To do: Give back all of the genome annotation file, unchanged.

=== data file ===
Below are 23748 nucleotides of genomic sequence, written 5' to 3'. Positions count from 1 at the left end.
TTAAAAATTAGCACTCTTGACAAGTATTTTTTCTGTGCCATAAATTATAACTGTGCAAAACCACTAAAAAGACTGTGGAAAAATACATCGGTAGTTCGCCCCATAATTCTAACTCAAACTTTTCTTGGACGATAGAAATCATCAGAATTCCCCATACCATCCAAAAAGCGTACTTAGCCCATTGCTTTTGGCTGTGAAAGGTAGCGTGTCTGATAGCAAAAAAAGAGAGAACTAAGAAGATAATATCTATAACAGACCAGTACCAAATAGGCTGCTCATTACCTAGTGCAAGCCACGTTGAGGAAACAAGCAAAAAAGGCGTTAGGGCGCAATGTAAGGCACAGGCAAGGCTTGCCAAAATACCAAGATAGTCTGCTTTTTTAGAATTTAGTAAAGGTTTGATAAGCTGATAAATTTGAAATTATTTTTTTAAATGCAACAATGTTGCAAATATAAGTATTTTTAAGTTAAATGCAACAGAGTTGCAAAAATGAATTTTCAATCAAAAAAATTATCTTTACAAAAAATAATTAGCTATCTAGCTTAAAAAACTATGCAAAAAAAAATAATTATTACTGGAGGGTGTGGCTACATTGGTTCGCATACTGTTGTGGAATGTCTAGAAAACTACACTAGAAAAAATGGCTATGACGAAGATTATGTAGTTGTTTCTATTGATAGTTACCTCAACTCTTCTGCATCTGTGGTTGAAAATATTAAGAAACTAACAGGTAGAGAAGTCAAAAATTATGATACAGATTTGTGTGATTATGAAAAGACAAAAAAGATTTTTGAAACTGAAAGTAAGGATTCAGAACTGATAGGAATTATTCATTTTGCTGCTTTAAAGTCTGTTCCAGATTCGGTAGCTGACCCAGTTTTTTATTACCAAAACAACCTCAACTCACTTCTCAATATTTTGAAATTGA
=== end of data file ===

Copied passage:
Below are 23748 nucleotides of genomic sequence, written 5' to 3'. Positions count from 1 at the left end.
TTAAAAATTAGCACTCTTGACAAGTATTTTTTCTGTGCCATAAATTATAACTGTGCAAAACCACTAAAAAGACTGTGGAAAAATACATCGGTAGTTCGCCCCATAATTCTAACTCAAACTTTTCTTGGACGATAGAAATCATCAGAATTCCCCATACCATCCAAAAAGCGTACTTAGCCCATTGCTTTTGGCTGTGAAAGGTAGCGTGTCTGATAGCAAAAAAAGAGAGAACTAAGAAGATAATATCTATAACAGACCAGTACCAAATAGGCTGCTCATTACCTAGTGCAAGCCACGTTGAGGAAACAAGCAAAAAAGGCGTTAGGGCGCAATGTAAGGCACAGGCAAGGCTTGCCAAAATACCAAGATAGTCTGCTTTTTTAGAATTTAGTAAAGGTTTGATAAGCTGATAAATTTGAAATTATTTTTTTAAATGCAACAATGTTGCAAATATAAGTATTTTTAAGTTAAATGCAACAGAGTTGCAAAAATGAATTTTCAATCAAAAAAATTATCTTTACAAAAAATAATTAGCTATCTAGCTTAAAAAACTATGCAAAAAAAAATAATTATTACTGGAGGGTGTGGCTACATTGGTTCGCATACTGTTGTGGAATGTCTAGAAAACTACACTAGAAAAAATGGCTATGACGAAGATTATGTAGTTGTTTCTATTGATAGTTACCTCAACTCTTCTGCATCTGTGGTTGAAAATATTAAGAAACTAACAGGTAGAGAAGTCAAAAATTATGATACAGATTTGTGTGATTATGAAAAGACAAAAAAGATTTTTGAAACTGAAAGTAAGGATTCAGAACTGATAGGAATTATTCATTTTGCTGCTTTAAAGTCTGTTCCAGATTCGGTAGCTGACCCAGTTTTTTATTACCAAAACAACCTCAACTCACTTCTCAATATTTTGAAATTGA